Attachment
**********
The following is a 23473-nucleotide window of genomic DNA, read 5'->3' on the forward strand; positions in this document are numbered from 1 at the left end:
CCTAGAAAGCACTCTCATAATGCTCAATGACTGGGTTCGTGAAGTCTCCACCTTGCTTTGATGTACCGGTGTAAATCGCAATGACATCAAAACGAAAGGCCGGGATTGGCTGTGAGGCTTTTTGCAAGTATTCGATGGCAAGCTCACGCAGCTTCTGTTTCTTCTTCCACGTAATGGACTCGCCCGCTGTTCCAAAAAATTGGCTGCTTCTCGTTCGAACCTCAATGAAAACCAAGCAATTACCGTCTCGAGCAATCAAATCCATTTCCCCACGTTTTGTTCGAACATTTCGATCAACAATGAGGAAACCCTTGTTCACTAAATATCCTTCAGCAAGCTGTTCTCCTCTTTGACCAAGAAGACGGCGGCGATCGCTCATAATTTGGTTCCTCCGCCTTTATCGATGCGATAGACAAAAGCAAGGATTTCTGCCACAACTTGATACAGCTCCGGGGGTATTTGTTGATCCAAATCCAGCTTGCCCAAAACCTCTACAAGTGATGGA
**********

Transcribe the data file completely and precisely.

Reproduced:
The following is a 23473-nucleotide window of genomic DNA, read 5'->3' on the forward strand; positions in this document are numbered from 1 at the left end:
CCTAGAAAGCACTCTCATAATGCTCAATGACTGGGTTCGTGAAGTCTCCACCTTGCTTTGATGTACCGGTGTAAATCGCAATGACATCAAAACGAAAGGCCGGGATTGGCTGTGAGGCTTTTTGCAAGTATTCGATGGCAAGCTCACGCAGCTTCTGTTTCTTCTTCCACGTAATGGACTCGCCCGCTGTTCCAAAAAATTGGCTGCTTCTCGTTCGAACCTCAATGAAAACCAAGCAATTACCGTCTCGAGCAATCAAATCCATTTCCCCACGTTTTGTTCGAACATTTCGATCAACAATGAGGAAACCCTTGTTCACTAAATATCCTTCAGCAAGCTGTTCTCCTCTTTGACCAAGAAGACGGCGGCGATCGCTCATAATTTGGTTCCTCCGCCTTTATCGATGCGATAGACAAAAGCAAGGATTTCTGCCACAACTTGATACAGCTCCGGGGGTATTTGTTGATCCAAATCCAGCTTGCCCAAAACCTCTACAAGTGATGGA